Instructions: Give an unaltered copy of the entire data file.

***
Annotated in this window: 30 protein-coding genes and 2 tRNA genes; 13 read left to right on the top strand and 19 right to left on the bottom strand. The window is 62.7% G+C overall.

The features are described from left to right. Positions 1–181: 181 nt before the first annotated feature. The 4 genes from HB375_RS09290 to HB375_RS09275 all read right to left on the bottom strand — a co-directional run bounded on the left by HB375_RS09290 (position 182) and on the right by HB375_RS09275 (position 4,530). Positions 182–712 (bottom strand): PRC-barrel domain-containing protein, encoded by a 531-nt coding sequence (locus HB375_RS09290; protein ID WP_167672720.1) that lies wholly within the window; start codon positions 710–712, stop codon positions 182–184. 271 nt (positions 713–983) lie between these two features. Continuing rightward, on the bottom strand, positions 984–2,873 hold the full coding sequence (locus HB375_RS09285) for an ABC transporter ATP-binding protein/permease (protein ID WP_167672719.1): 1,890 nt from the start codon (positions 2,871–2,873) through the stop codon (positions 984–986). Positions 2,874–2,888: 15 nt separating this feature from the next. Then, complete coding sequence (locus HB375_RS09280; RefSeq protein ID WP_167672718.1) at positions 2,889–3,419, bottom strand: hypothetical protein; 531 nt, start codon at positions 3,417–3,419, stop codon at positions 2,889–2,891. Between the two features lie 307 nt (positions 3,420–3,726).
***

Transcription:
Annotated in this window: 30 protein-coding genes and 2 tRNA genes; 13 read left to right on the top strand and 19 right to left on the bottom strand. The window is 62.7% G+C overall.

The features are described from left to right. Positions 1–181: 181 nt before the first annotated feature. The 4 genes from HB375_RS09290 to HB375_RS09275 all read right to left on the bottom strand — a co-directional run bounded on the left by HB375_RS09290 (position 182) and on the right by HB375_RS09275 (position 4,530). Positions 182–712 (bottom strand): PRC-barrel domain-containing protein, encoded by a 531-nt coding sequence (locus HB375_RS09290; protein ID WP_167672720.1) that lies wholly within the window; start codon positions 710–712, stop codon positions 182–184. 271 nt (positions 713–983) lie between these two features. Continuing rightward, on the bottom strand, positions 984–2,873 hold the full coding sequence (locus HB375_RS09285) for an ABC transporter ATP-binding protein/permease (protein ID WP_167672719.1): 1,890 nt from the start codon (positions 2,871–2,873) through the stop codon (positions 984–986). Positions 2,874–2,888: 15 nt separating this feature from the next. Then, complete coding sequence (locus HB375_RS09280; RefSeq protein ID WP_167672718.1) at positions 2,889–3,419, bottom strand: hypothetical protein; 531 nt, start codon at positions 3,417–3,419, stop codon at positions 2,889–2,891. Between the two features lie 307 nt (positions 3,420–3,726).